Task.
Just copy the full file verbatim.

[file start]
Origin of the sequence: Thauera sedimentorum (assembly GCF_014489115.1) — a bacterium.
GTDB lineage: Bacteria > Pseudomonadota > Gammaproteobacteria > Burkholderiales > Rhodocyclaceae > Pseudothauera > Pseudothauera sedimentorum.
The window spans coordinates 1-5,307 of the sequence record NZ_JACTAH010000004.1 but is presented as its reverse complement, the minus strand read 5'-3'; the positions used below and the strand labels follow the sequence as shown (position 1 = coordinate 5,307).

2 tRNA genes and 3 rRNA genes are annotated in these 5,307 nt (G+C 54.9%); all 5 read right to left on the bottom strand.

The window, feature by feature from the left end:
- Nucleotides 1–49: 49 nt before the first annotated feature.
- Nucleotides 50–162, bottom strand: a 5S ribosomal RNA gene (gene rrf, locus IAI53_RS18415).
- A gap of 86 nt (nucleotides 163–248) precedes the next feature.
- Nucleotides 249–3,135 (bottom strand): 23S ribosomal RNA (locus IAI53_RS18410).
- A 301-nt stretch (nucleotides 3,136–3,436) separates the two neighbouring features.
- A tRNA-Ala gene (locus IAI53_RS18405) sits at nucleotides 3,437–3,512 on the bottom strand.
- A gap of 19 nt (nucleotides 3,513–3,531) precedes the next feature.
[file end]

Origin of the sequence: Thauera sedimentorum (assembly GCF_014489115.1) — a bacterium.
GTDB lineage: Bacteria > Pseudomonadota > Gammaproteobacteria > Burkholderiales > Rhodocyclaceae > Pseudothauera > Pseudothauera sedimentorum.
The window spans coordinates 1-5,307 of the sequence record NZ_JACTAH010000004.1 but is presented as its reverse complement, the minus strand read 5'-3'; the positions used below and the strand labels follow the sequence as shown (position 1 = coordinate 5,307).

2 tRNA genes and 3 rRNA genes are annotated in these 5,307 nt (G+C 54.9%); all 5 read right to left on the bottom strand.

The window, feature by feature from the left end:
- Nucleotides 1–49: 49 nt before the first annotated feature.
- Nucleotides 50–162, bottom strand: a 5S ribosomal RNA gene (gene rrf, locus IAI53_RS18415).
- A gap of 86 nt (nucleotides 163–248) precedes the next feature.
- Nucleotides 249–3,135 (bottom strand): 23S ribosomal RNA (locus IAI53_RS18410).
- A 301-nt stretch (nucleotides 3,136–3,436) separates the two neighbouring features.
- A tRNA-Ala gene (locus IAI53_RS18405) sits at nucleotides 3,437–3,512 on the bottom strand.
- A gap of 19 nt (nucleotides 3,513–3,531) precedes the next feature.